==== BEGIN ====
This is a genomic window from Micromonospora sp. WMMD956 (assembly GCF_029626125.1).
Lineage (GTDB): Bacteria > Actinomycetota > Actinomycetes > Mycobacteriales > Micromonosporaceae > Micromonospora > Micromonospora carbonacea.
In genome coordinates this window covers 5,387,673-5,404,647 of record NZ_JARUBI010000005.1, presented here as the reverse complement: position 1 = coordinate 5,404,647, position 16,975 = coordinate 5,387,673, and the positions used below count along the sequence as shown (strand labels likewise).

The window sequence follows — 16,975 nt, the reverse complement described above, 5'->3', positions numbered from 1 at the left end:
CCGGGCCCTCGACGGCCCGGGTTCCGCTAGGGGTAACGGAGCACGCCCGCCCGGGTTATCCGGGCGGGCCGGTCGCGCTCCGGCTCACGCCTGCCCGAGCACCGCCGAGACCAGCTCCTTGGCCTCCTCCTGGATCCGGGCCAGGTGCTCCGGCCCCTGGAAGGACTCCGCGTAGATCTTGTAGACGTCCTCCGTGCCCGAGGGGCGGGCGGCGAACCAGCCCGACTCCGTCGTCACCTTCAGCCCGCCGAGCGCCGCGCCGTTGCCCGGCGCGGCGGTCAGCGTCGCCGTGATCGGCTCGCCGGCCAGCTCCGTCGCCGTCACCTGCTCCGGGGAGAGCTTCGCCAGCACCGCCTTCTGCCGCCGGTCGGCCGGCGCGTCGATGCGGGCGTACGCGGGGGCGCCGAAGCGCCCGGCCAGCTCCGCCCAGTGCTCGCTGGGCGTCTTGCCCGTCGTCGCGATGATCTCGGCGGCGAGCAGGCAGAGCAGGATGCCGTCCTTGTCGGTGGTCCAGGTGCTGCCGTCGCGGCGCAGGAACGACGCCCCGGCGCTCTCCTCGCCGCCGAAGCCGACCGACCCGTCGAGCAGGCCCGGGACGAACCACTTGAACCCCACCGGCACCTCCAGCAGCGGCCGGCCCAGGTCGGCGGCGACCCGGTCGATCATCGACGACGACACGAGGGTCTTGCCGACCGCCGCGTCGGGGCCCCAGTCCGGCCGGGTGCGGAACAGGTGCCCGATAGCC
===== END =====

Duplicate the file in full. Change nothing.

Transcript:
This is a genomic window from Micromonospora sp. WMMD956 (assembly GCF_029626125.1).
Lineage (GTDB): Bacteria > Actinomycetota > Actinomycetes > Mycobacteriales > Micromonosporaceae > Micromonospora > Micromonospora carbonacea.
In genome coordinates this window covers 5,387,673-5,404,647 of record NZ_JARUBI010000005.1, presented here as the reverse complement: position 1 = coordinate 5,404,647, position 16,975 = coordinate 5,387,673, and the positions used below count along the sequence as shown (strand labels likewise).

The window sequence follows — 16,975 nt, the reverse complement described above, 5'->3', positions numbered from 1 at the left end:
CCGGGCCCTCGACGGCCCGGGTTCCGCTAGGGGTAACGGAGCACGCCCGCCCGGGTTATCCGGGCGGGCCGGTCGCGCTCCGGCTCACGCCTGCCCGAGCACCGCCGAGACCAGCTCCTTGGCCTCCTCCTGGATCCGGGCCAGGTGCTCCGGCCCCTGGAAGGACTCCGCGTAGATCTTGTAGACGTCCTCCGTGCCCGAGGGGCGGGCGGCGAACCAGCCCGACTCCGTCGTCACCTTCAGCCCGCCGAGCGCCGCGCCGTTGCCCGGCGCGGCGGTCAGCGTCGCCGTGATCGGCTCGCCGGCCAGCTCCGTCGCCGTCACCTGCTCCGGGGAGAGCTTCGCCAGCACCGCCTTCTGCCGCCGGTCGGCCGGCGCGTCGATGCGGGCGTACGCGGGGGCGCCGAAGCGCCCGGCCAGCTCCGCCCAGTGCTCGCTGGGCGTCTTGCCCGTCGTCGCGATGATCTCGGCGGCGAGCAGGCAGAGCAGGATGCCGTCCTTGTCGGTGGTCCAGGTGCTGCCGTCGCGGCGCAGGAACGACGCCCCGGCGCTCTCCTCGCCGCCGAAGCCGACCGACCCGTCGAGCAGGCCCGGGACGAACCACTTGAACCCCACCGGCACCTCCAGCAGCGGCCGGCCCAGGTCGGCGGCGACCCGGTCGATCATCGACGACGACACGAGGGTCTTGCCGACCGCCGCGTCGGGGCCCCAGTCCGGCCGGGTGCGGAACAGGTGCCCGATAGCC